GDR #4: Dumbo (1941)

dumbo-1941-poster

Dumbo is a strange, short movie. Seriously, it’s only a little over an hour long. I’m not complaining, though, because it’s not really one my favorite Disney movies (eventually, we’ll get to my favorites…). Maybe it’s because I never saw it as a child, but by the end of Dumbo, I’m always wondering what the hell just happened.

When I was younger, I always thought Dumbo was about an elephant that could fly. The posters always show him flying, and in the ride at Disneyland, you get to fly. There are no flying elephants in this movie until about ten minutes before it ends. Dumbo’s ability to fly isn’t the plot–it’s the resolution. I am so baffled by this. I don’t know, maybe it’s just me, but I feel like the whole movie is leading up to this flying elephant business, and then it’s kind of an afterthought. Yay, he can fly! All of our problems are solved! The end! And the reason the resolution is so weird is probably because there’s no central antagonist, unless you count the mean circus dude who locks up Dumbo’s mom. Come on, Disney, you need good villains to keep the plot going–haven’t you figured that out, yet?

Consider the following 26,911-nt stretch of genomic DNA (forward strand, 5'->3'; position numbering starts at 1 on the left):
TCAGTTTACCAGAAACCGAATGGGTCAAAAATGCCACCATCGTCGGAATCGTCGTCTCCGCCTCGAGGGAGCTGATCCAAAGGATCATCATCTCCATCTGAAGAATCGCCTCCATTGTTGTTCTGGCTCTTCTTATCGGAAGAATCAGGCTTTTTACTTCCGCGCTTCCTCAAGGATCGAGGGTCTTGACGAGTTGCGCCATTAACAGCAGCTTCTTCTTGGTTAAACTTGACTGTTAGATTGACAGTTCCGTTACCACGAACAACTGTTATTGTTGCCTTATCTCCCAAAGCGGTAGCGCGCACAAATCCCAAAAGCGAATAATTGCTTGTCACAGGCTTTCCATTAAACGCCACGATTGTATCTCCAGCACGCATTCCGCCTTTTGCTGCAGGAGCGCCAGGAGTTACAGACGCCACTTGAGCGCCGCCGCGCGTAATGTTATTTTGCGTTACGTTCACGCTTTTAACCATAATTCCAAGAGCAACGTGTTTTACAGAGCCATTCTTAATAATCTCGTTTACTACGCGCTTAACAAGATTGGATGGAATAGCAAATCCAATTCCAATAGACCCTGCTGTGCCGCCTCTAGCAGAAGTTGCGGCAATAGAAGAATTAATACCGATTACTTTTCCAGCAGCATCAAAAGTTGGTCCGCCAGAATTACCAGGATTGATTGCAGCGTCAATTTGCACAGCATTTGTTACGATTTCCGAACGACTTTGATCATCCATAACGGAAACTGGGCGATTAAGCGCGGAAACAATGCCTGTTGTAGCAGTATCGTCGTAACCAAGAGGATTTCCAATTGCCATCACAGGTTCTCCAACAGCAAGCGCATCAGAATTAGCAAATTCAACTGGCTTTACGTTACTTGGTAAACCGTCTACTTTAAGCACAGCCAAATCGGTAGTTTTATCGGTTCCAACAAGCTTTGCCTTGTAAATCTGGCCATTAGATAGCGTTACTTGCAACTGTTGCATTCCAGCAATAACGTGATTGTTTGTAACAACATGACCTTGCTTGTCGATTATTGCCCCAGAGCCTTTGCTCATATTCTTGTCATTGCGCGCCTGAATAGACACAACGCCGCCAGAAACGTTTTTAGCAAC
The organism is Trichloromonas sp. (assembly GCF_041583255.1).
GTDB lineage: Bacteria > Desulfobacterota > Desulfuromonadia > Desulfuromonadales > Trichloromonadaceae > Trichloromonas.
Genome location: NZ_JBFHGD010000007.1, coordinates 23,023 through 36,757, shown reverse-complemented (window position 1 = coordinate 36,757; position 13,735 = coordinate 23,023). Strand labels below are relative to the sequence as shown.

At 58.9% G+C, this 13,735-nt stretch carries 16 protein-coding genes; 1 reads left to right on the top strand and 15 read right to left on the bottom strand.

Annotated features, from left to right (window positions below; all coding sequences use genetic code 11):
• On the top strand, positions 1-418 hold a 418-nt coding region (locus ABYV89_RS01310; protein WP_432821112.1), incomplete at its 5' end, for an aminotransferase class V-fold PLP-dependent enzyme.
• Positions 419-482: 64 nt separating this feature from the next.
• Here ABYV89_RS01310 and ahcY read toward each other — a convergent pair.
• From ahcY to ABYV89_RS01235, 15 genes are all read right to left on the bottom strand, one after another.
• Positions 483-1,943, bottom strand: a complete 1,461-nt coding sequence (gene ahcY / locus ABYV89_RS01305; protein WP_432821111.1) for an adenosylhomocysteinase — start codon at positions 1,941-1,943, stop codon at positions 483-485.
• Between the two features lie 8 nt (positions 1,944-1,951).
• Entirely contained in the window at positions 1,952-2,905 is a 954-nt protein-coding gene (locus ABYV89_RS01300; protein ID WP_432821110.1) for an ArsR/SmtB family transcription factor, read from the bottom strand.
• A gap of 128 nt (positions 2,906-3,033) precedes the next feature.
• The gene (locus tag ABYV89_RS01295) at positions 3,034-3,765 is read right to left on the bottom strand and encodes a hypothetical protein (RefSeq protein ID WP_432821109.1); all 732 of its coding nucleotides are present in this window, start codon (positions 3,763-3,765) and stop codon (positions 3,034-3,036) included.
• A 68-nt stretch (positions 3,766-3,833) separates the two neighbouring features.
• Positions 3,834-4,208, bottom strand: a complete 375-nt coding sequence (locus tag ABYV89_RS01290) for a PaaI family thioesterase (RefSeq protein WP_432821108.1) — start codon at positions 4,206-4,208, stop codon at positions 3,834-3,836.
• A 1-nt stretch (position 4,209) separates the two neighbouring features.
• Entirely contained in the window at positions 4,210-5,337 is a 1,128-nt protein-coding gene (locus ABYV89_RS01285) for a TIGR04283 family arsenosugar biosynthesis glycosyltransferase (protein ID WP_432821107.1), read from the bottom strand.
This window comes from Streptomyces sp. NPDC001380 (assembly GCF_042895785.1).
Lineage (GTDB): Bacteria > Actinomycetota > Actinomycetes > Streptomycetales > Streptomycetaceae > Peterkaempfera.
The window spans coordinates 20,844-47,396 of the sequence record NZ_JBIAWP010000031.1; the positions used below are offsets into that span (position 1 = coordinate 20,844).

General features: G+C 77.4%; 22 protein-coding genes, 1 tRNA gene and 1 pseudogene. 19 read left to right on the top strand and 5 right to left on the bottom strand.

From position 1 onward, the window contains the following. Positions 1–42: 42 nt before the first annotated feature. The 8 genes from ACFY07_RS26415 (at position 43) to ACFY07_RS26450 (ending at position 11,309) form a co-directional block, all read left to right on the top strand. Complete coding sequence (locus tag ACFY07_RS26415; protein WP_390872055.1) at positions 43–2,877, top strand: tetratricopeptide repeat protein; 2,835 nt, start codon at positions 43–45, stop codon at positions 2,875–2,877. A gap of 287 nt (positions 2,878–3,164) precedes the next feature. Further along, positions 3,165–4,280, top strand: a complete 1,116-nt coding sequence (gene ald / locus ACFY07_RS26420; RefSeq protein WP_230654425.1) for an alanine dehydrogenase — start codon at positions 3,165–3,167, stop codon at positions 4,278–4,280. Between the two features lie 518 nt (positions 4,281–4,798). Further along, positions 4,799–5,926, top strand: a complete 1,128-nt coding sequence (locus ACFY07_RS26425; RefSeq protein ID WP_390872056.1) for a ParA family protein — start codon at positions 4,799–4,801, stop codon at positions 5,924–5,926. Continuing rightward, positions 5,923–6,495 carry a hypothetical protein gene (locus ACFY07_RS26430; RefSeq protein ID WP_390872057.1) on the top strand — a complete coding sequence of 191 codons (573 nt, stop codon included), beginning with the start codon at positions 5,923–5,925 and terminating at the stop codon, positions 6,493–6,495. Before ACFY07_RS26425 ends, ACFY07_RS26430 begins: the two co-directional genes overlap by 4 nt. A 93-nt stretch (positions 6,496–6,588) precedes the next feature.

So, this is the first full-length Disney feature with an animal as the main character, and I find it really interesting as to how they handled that. Dumbo never talks, and he doesn’t really wear clothes other than the occasional clown outfit or funny hat. Pretty much, the only reason we know Dumbo is a boy is because everyone uses masculine pronouns to refer to him. And here’s another thing–Dumbo’s name isn’t really Dumbo! It’s Jumbo Jr., after his mom! It kind of bothers me that no one acknowledges this, because it’s so unusual to have this mother-child relationship in a Disney movie.  But more on that later. Looking back at Snow White and Pinocchio, which are obviously marketed towards either girls or boys, it’s kind of neat that Disney made Dumbo so genderless. Except for the part where he’s a boy, but still. He’s a boy with his mom’s name and completely genderless features.